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Adult leaders

Troop 33 Leadership Resources

Leader Positions

The uniformed Adult Leaders consist of Assistant Scoutmasters and Advisors operating under the direction of the Scoutmaster. Their duties are to train and guide boy leaders, and to use the Methods of Scouting to achieve the aims of Scouting. The Scoutmaster has full responsibility for all program decisions of the Troop. We expect all uniformed Adult Leaders to take the basic Scout Leader Training offered by the White Oak District and to read The Boy Scout Handbook and Scoutmaster Handbook.

Scoutmaster

The overall leader of the Troop is the Scoutmaster, who is appointed by the Troop Committee to help Scouts thrive and become leaders. The Scoutmaster is responsible for the Troop's public image and program. The Scoutmaster directs the general activities of the Troop including instruction, advancement, Troop and Patrol activities, as well as general supervision of a boy-led Troop.

Duties

Provides Effective Troop Leadership

Helps Plan and Lead Troop 33 Programs

  • Meets regularly with the Patrol Leaders Council (PLC) to train, plan and coordinate Troop activities.
  • Attends all campouts or arranges for a qualified adult substitute.
  • Attends all Troop Meetings to assist and guide, or if necessary, arranges for a qualified adult substitute.

Builds Positive Troop Relationships and Partnerships

  • Acts as a Scout representative in the Troop Committee while reporting on Scout functions, schedules, plans and events.
  • Works with the Troop Committee Chair to ensure effective Troop operation, advance Troop goals, and recruit other Committee and adult leader positions.
  • Maintains a close relationship with the Charter Organization Representative and the Troop Committee Chair to support Troop goals and operation.
  • Recruits new leaders and promotes training.
  • Attends Roundtable and other district and council events.

Leads by example and upholds policies

The job description for the Scoutmaster was revised and approved by the Troop Committee on February 2, 2017.

Assistant Scoutmaster (ASM)

Assistant Scoutmasters are trained and uniformed Adult Leaders who attend Scout functions and assist the Scoutmaster. They help guide the program of the Troop and provide required two-deep leadership. Assistant Scoutmasters must be 18-years-old.

Specific Duties:

  • Conduct all activities under qualified leadership, safe conditions, and under the policies of TPPC and the Boy Scouts of America.
  • Encourage and support Scout Leadership in their running of the Troop.
  • Assist the Scoutmaster with his responsibilities.
  • Attend Troop Meetings and outings, serve as ranking Adult Leader in the Scoutmaster’s absence.
  • Complete required training for the ASM position:
    • Fast Start Training (online)
    • Youth Protection training (online)
    • New Leader Essentials
  • Fill in for Scoutmaster when required.
  • Perform Scoutmaster Conferences as required.
  • Actively participate in Scout Advancement, facilitate Scout Rank Advancement by encouraging, Scouts and providing opportunities for Advancement.
  • Participate in Boards of Review.
  • Set a good example.
  • Wear the uniform correctly.
  • Live by the Scout Oath and Law.

 

Patrol Advisor

The Patrol Advisor's job is to make sure the Patrol works together as a team to accomplish the goals and tasks assigned to that Patrol. The role of the Patrol Advisor has four specific components:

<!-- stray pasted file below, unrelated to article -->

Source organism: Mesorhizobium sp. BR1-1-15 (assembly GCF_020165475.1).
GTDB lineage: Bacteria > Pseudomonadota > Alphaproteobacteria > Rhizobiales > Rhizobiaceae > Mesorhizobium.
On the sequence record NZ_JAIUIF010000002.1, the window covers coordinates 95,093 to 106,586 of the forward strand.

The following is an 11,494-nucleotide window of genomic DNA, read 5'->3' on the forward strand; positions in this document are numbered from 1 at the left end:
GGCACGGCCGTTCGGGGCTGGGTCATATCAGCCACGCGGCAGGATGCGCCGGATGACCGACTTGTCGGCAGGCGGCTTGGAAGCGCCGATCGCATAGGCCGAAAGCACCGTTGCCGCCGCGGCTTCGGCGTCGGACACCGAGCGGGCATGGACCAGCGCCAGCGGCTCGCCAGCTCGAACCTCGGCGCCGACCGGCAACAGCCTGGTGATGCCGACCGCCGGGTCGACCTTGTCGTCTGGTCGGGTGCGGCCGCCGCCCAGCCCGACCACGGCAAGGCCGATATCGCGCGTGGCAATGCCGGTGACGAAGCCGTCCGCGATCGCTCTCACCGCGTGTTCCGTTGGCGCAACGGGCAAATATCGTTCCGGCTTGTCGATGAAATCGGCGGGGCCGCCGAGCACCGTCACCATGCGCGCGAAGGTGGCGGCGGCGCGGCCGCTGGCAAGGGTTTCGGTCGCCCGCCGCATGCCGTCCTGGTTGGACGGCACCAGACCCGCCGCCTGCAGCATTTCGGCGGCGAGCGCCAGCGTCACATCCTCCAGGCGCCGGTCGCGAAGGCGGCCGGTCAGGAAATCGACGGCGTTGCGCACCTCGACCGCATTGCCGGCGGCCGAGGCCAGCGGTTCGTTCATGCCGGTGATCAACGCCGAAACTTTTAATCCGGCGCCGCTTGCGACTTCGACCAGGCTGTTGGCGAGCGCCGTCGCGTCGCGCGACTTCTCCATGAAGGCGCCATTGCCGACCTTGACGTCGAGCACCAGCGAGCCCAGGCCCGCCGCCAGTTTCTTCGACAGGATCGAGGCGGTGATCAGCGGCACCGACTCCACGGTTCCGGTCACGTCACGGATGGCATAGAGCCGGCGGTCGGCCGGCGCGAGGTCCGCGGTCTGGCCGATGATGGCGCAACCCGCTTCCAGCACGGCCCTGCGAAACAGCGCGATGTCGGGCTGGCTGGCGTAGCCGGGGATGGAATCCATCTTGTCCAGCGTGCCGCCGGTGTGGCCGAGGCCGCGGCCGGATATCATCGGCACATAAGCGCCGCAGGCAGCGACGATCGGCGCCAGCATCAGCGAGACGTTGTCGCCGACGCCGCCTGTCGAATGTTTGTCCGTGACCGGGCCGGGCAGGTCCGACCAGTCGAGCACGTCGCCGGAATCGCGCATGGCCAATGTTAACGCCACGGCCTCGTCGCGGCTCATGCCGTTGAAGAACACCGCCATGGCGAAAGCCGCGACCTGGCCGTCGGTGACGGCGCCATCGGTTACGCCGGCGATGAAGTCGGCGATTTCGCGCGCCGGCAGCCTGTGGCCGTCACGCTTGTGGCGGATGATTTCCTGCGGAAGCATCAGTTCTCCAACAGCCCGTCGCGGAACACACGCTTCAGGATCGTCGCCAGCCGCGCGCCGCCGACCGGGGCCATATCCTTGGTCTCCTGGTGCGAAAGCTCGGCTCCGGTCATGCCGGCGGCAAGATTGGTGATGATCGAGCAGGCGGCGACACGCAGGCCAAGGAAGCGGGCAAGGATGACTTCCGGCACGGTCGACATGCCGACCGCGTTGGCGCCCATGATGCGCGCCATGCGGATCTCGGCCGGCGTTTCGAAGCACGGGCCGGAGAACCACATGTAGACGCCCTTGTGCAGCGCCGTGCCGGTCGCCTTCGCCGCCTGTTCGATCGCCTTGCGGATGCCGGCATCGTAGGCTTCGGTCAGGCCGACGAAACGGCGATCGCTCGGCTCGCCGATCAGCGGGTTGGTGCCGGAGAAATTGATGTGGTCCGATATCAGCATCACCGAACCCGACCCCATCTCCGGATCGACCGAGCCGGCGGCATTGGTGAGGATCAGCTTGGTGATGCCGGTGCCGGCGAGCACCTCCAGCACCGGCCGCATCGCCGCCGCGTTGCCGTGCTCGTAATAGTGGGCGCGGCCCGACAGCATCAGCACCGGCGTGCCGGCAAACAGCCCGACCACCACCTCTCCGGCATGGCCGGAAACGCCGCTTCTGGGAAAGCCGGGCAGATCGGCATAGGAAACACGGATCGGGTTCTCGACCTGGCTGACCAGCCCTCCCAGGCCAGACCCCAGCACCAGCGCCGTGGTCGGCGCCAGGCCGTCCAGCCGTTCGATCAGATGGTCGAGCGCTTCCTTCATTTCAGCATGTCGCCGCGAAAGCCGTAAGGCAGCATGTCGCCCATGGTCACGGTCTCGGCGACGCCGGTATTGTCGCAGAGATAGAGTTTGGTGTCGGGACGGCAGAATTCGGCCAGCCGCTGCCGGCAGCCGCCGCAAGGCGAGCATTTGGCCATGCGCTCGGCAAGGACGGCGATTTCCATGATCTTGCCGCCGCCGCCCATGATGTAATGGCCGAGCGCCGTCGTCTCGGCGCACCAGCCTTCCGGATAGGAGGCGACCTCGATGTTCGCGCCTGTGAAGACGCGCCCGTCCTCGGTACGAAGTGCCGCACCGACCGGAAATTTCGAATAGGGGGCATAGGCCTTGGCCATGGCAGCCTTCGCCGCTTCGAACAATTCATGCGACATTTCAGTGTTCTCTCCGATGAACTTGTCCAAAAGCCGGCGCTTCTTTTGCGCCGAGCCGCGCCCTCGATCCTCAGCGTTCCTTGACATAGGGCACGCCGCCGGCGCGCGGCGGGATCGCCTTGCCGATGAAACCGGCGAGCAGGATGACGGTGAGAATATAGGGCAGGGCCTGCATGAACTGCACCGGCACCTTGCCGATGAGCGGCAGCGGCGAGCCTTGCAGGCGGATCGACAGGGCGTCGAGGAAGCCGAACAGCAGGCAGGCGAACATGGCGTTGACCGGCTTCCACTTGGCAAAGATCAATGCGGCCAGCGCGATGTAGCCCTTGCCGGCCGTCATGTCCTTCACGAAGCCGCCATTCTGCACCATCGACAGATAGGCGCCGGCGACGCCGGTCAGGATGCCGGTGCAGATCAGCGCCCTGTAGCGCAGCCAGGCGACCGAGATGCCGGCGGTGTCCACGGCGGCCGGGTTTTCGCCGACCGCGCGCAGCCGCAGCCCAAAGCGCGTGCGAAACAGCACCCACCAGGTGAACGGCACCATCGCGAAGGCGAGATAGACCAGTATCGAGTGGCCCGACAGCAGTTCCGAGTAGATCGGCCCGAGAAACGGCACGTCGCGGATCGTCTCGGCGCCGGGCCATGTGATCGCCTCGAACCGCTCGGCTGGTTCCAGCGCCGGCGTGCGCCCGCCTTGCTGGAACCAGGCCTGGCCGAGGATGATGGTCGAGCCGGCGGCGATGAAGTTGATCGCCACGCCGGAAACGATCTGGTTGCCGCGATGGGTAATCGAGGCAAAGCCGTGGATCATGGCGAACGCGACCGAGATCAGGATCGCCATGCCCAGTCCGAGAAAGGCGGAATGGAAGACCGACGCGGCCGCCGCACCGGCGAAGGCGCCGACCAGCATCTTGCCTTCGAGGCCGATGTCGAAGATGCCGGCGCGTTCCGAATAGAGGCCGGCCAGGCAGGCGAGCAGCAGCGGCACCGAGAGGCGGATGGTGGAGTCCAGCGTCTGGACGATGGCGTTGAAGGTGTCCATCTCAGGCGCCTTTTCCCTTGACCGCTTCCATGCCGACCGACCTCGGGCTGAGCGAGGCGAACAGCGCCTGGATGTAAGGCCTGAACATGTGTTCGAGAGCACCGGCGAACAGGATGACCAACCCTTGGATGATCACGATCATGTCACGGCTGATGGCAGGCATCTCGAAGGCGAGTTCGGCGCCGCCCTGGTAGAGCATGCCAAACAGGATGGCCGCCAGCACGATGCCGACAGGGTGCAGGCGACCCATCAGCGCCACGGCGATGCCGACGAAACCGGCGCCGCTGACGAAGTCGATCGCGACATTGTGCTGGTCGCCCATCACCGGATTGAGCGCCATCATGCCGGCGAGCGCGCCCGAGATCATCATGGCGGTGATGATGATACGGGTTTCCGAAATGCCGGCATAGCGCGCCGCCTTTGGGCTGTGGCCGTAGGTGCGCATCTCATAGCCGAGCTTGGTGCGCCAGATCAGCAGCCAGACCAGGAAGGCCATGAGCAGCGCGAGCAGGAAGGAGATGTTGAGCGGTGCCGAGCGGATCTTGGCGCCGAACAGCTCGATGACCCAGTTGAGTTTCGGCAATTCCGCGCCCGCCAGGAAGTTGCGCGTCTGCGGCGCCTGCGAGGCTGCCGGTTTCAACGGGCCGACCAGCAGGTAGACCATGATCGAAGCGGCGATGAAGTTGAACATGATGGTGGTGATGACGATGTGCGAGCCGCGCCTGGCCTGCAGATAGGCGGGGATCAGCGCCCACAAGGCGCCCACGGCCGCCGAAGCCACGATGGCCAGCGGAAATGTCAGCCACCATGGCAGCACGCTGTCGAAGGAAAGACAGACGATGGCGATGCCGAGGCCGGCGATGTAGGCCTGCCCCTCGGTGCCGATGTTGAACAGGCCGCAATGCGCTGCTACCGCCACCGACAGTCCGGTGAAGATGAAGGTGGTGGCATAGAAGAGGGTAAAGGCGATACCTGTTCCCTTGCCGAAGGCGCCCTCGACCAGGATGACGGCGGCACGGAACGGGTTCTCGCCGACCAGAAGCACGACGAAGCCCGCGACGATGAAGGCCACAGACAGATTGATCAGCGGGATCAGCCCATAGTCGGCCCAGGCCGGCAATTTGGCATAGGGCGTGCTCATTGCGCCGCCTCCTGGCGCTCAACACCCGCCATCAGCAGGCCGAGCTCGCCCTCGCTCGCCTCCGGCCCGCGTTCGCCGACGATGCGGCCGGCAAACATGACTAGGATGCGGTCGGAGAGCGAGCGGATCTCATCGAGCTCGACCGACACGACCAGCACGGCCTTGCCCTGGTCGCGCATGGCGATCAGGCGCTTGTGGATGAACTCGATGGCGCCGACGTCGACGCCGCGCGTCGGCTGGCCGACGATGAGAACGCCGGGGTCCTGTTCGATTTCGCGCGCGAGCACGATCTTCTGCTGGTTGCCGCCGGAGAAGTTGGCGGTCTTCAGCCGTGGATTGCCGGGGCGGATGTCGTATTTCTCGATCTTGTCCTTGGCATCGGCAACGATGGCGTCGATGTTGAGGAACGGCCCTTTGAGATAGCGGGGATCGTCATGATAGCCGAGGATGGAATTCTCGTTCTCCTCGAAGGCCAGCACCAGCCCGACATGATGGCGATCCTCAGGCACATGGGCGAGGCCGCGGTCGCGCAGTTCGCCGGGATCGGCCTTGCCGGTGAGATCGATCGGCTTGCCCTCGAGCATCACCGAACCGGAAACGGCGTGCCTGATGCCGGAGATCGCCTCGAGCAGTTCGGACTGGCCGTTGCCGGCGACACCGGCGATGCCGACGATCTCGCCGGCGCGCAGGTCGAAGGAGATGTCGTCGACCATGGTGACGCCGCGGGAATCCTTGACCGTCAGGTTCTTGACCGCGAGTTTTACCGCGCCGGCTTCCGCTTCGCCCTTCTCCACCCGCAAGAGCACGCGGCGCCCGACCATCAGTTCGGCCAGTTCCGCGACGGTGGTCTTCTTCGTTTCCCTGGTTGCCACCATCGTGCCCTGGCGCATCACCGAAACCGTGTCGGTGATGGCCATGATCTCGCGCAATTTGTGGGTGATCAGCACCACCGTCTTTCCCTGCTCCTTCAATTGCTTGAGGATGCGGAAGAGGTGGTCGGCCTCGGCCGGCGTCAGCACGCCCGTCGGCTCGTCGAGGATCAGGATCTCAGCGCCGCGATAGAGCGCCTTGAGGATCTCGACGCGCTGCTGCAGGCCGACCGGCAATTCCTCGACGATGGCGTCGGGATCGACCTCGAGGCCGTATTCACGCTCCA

• To ensure the safety of the Patrol Members.
  • To assist with discipline when required.
  • To assist the Patrol Leader make sure all the required tasks are accomplished on time and with at least a minimum standard of quality.
  • To act as a counselor to the Scouts, get to know them, their personalities, abilities, etc. The Patrol Advisor should also know, generally, where each of the Scouts is in terms of accomplishing the requirements for Rank Advancement and be able to direct them in accomplishing those requirements.

Specific Duties:

  • Help out the Patrol by assisting each Patrol Member as through he were his own son - not by doing things that a Scout do for himself, but by helping the Patrol Leader lead.
  • Work informally with the Patrol Leader to develop his leadership skills and create a Patrol with spirit and achievements, utilizing the Patrol Method.
  • Work through the Patrol Leader to ensure that each Scout feels important to the Patrol and good about his Scouting experience.
  • Assist the Patrol Leader plan ahead for Patrol Meetings and Troop activitie- especially outdoor activities.
  • Assist the Patrol Leader in securing tour permits and good attendance at Patrol Meetings.
  • Be available for Patrol Meetings or ensure that another Adult is present to assist at Patrol Meetings.
  • Build the prestige of the Patrol Leader by remaining in the background at Patrol Meetings.
  • Encourage the Patrol to have their own active outdoor program, help them with adult details, and provide adult supervision.
  • Serve as the contact person to help get approval and cooperation of Parents in Patrol activities.
  • Back up the Patrol Leader with Scouts and Parents - especially if he is young or inexperienced.
  • Track each Patrol Member's activity and examine possible problems indicated by reduced activity.
  • Help, or obtain help, for the Patrol Leader when he is not qualified to pass off on a requirement.
  • Represent the Scoutmaster in supplying information to the Patrol Leader on program items and coming events.
  • Keep Scoutmaster advised of Patrol problems and concerns.
  • Set a good example.
  • Wear the uniform correctly.
  • Live by the Scout Oath and Law.

Forms and links

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B Andersen,
Feb 3, 2017, 10:22 AM
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